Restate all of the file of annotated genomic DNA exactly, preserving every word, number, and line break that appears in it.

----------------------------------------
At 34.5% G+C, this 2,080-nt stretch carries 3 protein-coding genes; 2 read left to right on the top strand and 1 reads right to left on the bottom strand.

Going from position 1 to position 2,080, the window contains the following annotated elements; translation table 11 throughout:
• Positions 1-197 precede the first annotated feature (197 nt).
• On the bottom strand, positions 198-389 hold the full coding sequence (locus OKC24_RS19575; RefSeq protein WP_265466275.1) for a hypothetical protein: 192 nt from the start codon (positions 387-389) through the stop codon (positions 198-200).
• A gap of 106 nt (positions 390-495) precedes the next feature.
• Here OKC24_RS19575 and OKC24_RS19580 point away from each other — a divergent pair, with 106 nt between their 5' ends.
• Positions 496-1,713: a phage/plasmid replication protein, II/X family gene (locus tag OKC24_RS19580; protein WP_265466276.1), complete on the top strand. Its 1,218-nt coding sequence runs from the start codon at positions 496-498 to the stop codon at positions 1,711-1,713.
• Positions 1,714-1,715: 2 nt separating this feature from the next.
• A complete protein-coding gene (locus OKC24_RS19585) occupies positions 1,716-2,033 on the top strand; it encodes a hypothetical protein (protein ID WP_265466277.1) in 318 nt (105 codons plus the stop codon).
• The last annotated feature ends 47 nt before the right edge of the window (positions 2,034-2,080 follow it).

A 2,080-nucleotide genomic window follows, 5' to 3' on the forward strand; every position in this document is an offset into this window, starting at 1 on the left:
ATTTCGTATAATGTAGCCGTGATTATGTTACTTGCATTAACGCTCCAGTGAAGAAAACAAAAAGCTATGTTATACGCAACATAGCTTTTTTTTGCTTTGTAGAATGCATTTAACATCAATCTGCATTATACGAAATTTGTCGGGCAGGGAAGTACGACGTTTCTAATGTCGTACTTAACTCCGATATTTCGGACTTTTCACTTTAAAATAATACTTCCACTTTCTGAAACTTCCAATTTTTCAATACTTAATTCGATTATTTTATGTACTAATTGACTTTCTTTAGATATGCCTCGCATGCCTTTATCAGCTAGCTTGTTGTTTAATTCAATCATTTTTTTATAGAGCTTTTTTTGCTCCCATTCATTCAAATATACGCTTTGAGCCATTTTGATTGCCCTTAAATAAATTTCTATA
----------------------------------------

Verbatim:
At 34.5% G+C, this 2,080-nt stretch carries 3 protein-coding genes; 2 read left to right on the top strand and 1 reads right to left on the bottom strand.

Going from position 1 to position 2,080, the window contains the following annotated elements; translation table 11 throughout:
• Positions 1-197 precede the first annotated feature (197 nt).
• On the bottom strand, positions 198-389 hold the full coding sequence (locus OKC24_RS19575; RefSeq protein WP_265466275.1) for a hypothetical protein: 192 nt from the start codon (positions 387-389) through the stop codon (positions 198-200).
• A gap of 106 nt (positions 390-495) precedes the next feature.
• Here OKC24_RS19575 and OKC24_RS19580 point away from each other — a divergent pair, with 106 nt between their 5' ends.
• Positions 496-1,713: a phage/plasmid replication protein, II/X family gene (locus tag OKC24_RS19580; protein WP_265466276.1), complete on the top strand. Its 1,218-nt coding sequence runs from the start codon at positions 496-498 to the stop codon at positions 1,711-1,713.
• Positions 1,714-1,715: 2 nt separating this feature from the next.
• A complete protein-coding gene (locus OKC24_RS19585) occupies positions 1,716-2,033 on the top strand; it encodes a hypothetical protein (protein ID WP_265466277.1) in 318 nt (105 codons plus the stop codon).
• The last annotated feature ends 47 nt before the right edge of the window (positions 2,034-2,080 follow it).

A 2,080-nucleotide genomic window follows, 5' to 3' on the forward strand; every position in this document is an offset into this window, starting at 1 on the left:
ATTTCGTATAATGTAGCCGTGATTATGTTACTTGCATTAACGCTCCAGTGAAGAAAACAAAAAGCTATGTTATACGCAACATAGCTTTTTTTTGCTTTGTAGAATGCATTTAACATCAATCTGCATTATACGAAATTTGTCGGGCAGGGAAGTACGACGTTTCTAATGTCGTACTTAACTCCGATATTTCGGACTTTTCACTTTAAAATAATACTTCCACTTTCTGAAACTTCCAATTTTTCAATACTTAATTCGATTATTTTATGTACTAATTGACTTTCTTTAGATATGCCTCGCATGCCTTTATCAGCTAGCTTGTTGTTTAATTCAATCATTTTTTTATAGAGCTTTTTTTGCTCCCATTCATTCAAATATACGCTTTGAGCCATTTTGATTGCCCTTAAATAAATTTCTATA